18. Short-Term Stationary Work (more than 1 hour within a single daylight period) • Most maintenance and utility operations are short-term stationary work • Include activities that might involve different treatments • Devices having greater mobility might be necessary • Signs mounted on trucks • Appropriately colored or marked vehicles with rotating/strobe lights may be used in place of signs and channelizing devices • May be augmented with signs or arrow panels

  19. Short Duration Work(up to 1 hour) • Often takes longer to set up and remove the TTC zone than to perform the work • Workers face hazards in setting up and taking down the TTC zone • Delays affecting road users are significantly increased when additional devices are installed and removed • Simplified control procedures may be warranted for short-duration work • Reduction in the number of devices • Use of high-intensity rotating, flashing, oscillating, or strobe lights on work vehicles

  20. Mobile Work • Often involve frequent short stops for activities • Such as litter cleanup, pothole patching, or utility operations, and are similar to short-duration operations • TTC zones may includes: • Warning signs, high-intensity rotating, flashing, oscillating, or strobe lights on a vehicle, flags, and/or channelizing devices • Flaggers • A shadow vehicle equipped with an arrow panel or a sign following the work vehicle • Appropriately colored and marked vehicles with signs, flags, high-intensity rotating, flashing, oscillating, or strobe lights, truck-mounted attenuators, and arrow panels or portable changeable message signs may follow a train of moving work vehicles

  21. Worker Safety Considerations • Key elements that SHOULD be considered to improve worker safety: • Training • Worker safety apparel • Temporary traffic barriers • Speed reduction measures • Planning of activity area • Planning for worker safety Worker safety apparel

  22. Worker Safety Consideration - TRAINING • All workers should be trained on: • Working safely adjacent to vehicular traffic • Work zone traffic control techniques • Device Usage • Safety devices • Traffic control devices • Placement of traffic control devices • Relevant OSHA Regulation • 29 CFR 1926.21, Safety Training and Education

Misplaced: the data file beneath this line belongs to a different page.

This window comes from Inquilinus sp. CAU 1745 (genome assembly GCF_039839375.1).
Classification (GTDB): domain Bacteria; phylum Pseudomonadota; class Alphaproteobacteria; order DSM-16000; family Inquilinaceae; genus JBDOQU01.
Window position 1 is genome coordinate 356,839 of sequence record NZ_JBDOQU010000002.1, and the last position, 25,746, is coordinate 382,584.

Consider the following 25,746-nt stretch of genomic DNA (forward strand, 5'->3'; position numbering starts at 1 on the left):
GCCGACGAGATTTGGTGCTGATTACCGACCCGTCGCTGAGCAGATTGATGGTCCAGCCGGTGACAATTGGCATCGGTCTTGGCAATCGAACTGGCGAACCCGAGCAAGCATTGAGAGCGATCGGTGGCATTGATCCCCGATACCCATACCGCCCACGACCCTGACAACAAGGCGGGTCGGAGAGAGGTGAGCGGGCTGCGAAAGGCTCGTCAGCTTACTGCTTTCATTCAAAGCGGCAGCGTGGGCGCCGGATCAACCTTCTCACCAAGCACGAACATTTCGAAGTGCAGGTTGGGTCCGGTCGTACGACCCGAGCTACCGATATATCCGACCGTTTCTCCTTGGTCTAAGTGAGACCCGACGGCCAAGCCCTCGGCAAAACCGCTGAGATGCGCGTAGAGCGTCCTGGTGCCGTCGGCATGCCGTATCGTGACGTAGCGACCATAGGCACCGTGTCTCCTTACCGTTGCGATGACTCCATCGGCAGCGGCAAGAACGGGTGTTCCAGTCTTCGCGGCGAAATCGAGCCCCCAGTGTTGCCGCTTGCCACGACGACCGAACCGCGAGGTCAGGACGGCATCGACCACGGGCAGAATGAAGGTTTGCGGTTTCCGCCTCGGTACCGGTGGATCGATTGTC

23. Worker Safety Consideration- WORKER SAFETY APPAREL • Workers near motor vehicle traffic should wear bright, visible clothing • Relevant OSHA Regulation • 29 CFR 1926.95, Criteria for Personal Protective Equipment

  24. Worker Safety Consideration - TEMPORARY TRAFFIC BARRIERS • Barriers shall be placed along the work zone depending on: • Lateral clearance of workers from adjacent traffic • Speed of traffic • Duration and type of operations • Time of day • Volume of traffic • Relevant OSHA Regulations • 29 CFR 1926.200(g), Traffic Signs • 29 CFR 1926.201, Signaling • 29 CFR 1926.202, Barricades Concrete Barriers

  25. Worker Safety Consideration – SPEED REDUCTION MEASURES • Speed of passing motorists may be influenced by: • Regulatory speed zoning • Funneling • Use of law enforcement • Lane reduction • Presence of flaggers

  26. Worker Safety Consideration – PLANNING THE ACTIVITY AREA • Plan internal work space and activities • Minimize the use of backing maneuvers of construction vehicles • Minimize interactions between on-foot workers, equipment and trucks • Minimize worker exposure to risk • Develop internal traffic control plan and operations • Refer to “Module 2: Safe Operations and Internal Traffic Control in the Work Space”

  27. Worker Safety Consideration – PLANNING FOR WORKER SAFETY • Hazard assessment should be conducted based on: • Characteristics of work site • Job classifications required in the work area • Must comply with all relevant OSHA regulations • Assess worker risk exposures for each job site and job classification • 29 CFR 1926.20, General Safety and Health Provisions • 29 CFR 1926.20 (b) (2)

  28. Optional Worker Safety Elements • Shadow Vehicle with Impact Attenuator • Road Closure • Police enforcement • Additional Lighting • Special Devices • Rumble strips • Changeable message signs • Hazard identification beacons • Flags • Warning lights • Intrusion warning devices Rumble strips

  29. Optional Worker Safety Elements - SHADOW VEHICLE • Common for mobile and constantly moving operations • Should be equipped with: • Appropriate lights • Warning signs • Rear-mounted impact attenuator Shadow vehicle with rear mounted crash attenuator

  30. Truck Mounted Attenuator Crash with a truck with a truck mounted impact attenuator Crash with a truck without an impact attenuator

  31. Optional Worker Safety Elements - ROAD CLOSURE • Reduce worker vulnerability to risk of injury • Provide more spacious areas to conduct work activities • Eliminate threat of intruding vehicles from passing traffic • Aid in faster project completion Freeway closure for one direction of traffic

  32. Optional Worker Safety Elements - USE OF POLICE ENFORCEMENT • Police units may be stationed in a work zone to: • Heighten awareness of passing motorists • Improve safety through work zone by enforcing speed limits